Mayank Bhatt signs books after a reading of his debut novel “Belief” at the Heath St. W. condo building where he once worked as a security guard. It was a warm homecoming for the new author, whose novel is being formally launched on Tuesday at the Gladstone Hotel. (COLE BURSTON / FOR THE TORONTO STAR)
The last time Mayank Bhatt was in this Forest Hill condo building he wore a navy blue uniform and worked as a security guard.
It was one of the new immigrant’s first jobs in Canada, a position the Mumbai native landed just weeks after arriving at Pearson International Airport with his wife, Mahrukh, and son, Che.
Seven years after he left that job, Bhatt, 54, recently returned to the warm embrace of the tenants he used to serve at 260 Heath St. W., but this time as a published author invited for a reading of his debut novel, Belief — the story of a new immigrant family’s struggles in Canada. The book will be officially launched at the Gladstone Hotel on Tuesday evening.
“I wanted to read at this condo building. I came to Canada not knowing anyone. I was a complete stranger and they welcomed me. My new life started here. The residents in this building were the first set of people who made life possible for me and my family,” said Bhatt, his voice choked with emotion.
“My idea was not to come to Canada to become a security guard. I wanted to come back to show what I have become today, that I’ve lived up to that expectation. This is a bit of a homecoming for me.”
The Heath St. condo was also an apt venue for the occasion because this is where Bhatt first conceived of the idea for his book and started crafting the story while working the graveyard shift guarding the building and protecting its residents.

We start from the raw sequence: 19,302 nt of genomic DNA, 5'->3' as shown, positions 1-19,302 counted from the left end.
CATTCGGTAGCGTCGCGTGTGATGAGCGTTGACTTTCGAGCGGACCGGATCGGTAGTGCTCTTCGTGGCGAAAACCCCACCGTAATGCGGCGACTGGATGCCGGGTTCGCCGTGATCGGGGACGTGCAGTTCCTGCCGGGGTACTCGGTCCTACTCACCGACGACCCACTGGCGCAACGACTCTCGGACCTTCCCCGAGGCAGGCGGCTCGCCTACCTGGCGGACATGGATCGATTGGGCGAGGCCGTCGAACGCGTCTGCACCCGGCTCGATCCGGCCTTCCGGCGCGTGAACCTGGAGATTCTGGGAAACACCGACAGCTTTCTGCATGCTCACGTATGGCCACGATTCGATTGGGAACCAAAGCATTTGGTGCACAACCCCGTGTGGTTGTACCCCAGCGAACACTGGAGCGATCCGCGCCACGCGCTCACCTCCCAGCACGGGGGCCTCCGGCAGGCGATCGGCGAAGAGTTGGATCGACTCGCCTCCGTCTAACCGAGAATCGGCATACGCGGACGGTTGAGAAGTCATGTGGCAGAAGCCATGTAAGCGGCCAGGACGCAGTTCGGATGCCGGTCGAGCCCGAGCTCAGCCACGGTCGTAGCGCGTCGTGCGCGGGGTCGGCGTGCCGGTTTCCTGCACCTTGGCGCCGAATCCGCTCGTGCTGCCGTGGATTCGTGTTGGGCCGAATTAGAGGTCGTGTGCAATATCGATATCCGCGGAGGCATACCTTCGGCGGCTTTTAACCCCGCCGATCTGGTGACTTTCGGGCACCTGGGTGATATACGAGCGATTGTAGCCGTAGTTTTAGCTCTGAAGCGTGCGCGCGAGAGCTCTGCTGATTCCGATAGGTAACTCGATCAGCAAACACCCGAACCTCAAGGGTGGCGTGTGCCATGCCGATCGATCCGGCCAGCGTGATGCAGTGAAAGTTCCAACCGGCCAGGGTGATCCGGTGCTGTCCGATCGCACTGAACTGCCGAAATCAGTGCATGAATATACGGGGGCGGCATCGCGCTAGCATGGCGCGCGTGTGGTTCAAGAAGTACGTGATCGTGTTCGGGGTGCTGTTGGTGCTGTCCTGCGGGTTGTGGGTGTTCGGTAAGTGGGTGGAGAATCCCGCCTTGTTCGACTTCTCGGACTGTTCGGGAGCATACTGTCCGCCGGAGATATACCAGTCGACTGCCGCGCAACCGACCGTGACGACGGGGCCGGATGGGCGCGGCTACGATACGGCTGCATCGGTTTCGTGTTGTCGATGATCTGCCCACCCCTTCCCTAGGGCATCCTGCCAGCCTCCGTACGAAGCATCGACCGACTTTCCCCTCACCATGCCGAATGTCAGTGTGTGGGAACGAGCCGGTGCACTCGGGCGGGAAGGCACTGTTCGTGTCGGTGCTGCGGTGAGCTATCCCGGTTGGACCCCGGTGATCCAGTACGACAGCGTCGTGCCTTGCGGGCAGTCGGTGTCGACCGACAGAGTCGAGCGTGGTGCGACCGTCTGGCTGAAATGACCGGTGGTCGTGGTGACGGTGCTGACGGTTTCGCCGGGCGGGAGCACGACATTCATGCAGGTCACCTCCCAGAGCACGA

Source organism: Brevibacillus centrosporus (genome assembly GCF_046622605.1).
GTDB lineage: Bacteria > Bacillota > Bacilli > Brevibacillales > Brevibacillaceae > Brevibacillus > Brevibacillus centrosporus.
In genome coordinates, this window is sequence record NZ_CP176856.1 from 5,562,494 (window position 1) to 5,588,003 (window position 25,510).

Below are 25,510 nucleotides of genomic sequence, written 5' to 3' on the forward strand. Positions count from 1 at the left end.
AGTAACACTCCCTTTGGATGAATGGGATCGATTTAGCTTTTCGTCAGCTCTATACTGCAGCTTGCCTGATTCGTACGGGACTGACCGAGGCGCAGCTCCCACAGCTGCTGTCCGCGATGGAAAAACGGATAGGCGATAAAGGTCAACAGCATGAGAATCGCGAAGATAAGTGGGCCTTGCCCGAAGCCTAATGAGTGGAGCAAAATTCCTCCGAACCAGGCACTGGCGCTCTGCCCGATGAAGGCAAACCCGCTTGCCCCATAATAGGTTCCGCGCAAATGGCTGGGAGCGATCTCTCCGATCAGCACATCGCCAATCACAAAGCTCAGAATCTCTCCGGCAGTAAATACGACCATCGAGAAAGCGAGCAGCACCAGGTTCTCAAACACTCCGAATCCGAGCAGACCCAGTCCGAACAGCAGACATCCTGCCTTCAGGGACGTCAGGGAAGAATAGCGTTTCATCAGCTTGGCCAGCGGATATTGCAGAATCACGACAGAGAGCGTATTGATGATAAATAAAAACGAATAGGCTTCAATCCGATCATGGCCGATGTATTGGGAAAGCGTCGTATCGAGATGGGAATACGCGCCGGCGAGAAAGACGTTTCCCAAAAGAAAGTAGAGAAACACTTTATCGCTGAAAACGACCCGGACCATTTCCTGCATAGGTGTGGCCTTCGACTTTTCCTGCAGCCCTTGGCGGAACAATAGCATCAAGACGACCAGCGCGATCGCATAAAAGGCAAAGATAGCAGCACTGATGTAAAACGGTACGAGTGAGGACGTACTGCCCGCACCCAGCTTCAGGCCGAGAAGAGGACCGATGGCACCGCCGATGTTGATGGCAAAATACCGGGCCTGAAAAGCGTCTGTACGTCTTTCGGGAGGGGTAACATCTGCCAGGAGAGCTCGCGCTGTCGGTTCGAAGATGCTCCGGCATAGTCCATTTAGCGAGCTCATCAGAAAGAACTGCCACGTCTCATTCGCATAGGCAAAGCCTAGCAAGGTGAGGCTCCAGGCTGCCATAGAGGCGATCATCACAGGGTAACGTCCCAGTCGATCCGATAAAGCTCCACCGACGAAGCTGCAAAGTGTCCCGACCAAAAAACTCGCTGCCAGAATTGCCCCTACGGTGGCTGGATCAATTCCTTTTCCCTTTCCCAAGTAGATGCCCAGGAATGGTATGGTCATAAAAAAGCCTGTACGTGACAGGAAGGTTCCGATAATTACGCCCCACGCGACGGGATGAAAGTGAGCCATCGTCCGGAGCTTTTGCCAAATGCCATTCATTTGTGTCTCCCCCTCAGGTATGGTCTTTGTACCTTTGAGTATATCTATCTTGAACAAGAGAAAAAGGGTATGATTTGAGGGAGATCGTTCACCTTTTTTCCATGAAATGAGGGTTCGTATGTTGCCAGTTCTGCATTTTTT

“I had nothing else to do. You read but you need to do something else” to keep yourself occupied and engaged, said Bhatt, 54, a former journalist who had also previously worked as a media adviser and trade officer for the U.S. Consulate in Mumbai.
It wasn’t a straight path for him from doing survival jobs to getting his work published; he still works full time to support his family, now as a marketing and administration co-ordinator at Simmons da Silva LLP, a Toronto law firm.
Upon his arrival in Canada, Bhatt took a one-year journalism program at Sheridan College, while working as a security guard, with the hopes of getting back into his profession. But it was a tough task, with every door closed to him despite delivering more than 500 resumés to prospective employers.
Finally, in 2009, he met someone from Mumbai who tipped him off to an opening at the Indo-Canada Chamber of Commerce, where he eventually landed an office job.
At that point, Bhatt had already completed a short story — which would become the first chapter of his future book — and showed it to some of the residents at 260 Heath. One of them urged him to submit it to the Diaspora Dialogue, a mentoring program that matches up immigrant writers with established Canadian authors.
Tenant Myrna Freedman said she was impressed by Bhatt’s intelligence, command of English, gentlemanly demeanour and how well-read he was when she first met him on the job. To see him become a published writer in such a short span of time “is just wonderful,” said the retired high school English teacher.
“I’m so proud of him and so impressed that his book is carried by Indigo and Amazon. They just don’t take any book.”
Bhatt worked under the wing of award-winning writer M.G. Vassanji for three months. The experience inspired him to enroll in a creative writing course at Humber College in 2010.
For years now, Bhatt gets up at 4:30 a.m. and writes for two hours before he leaves for work. On weekends, he spends eight hours in front of his computer, writing. He wrote and revised his novel countless times before taking it to publishers.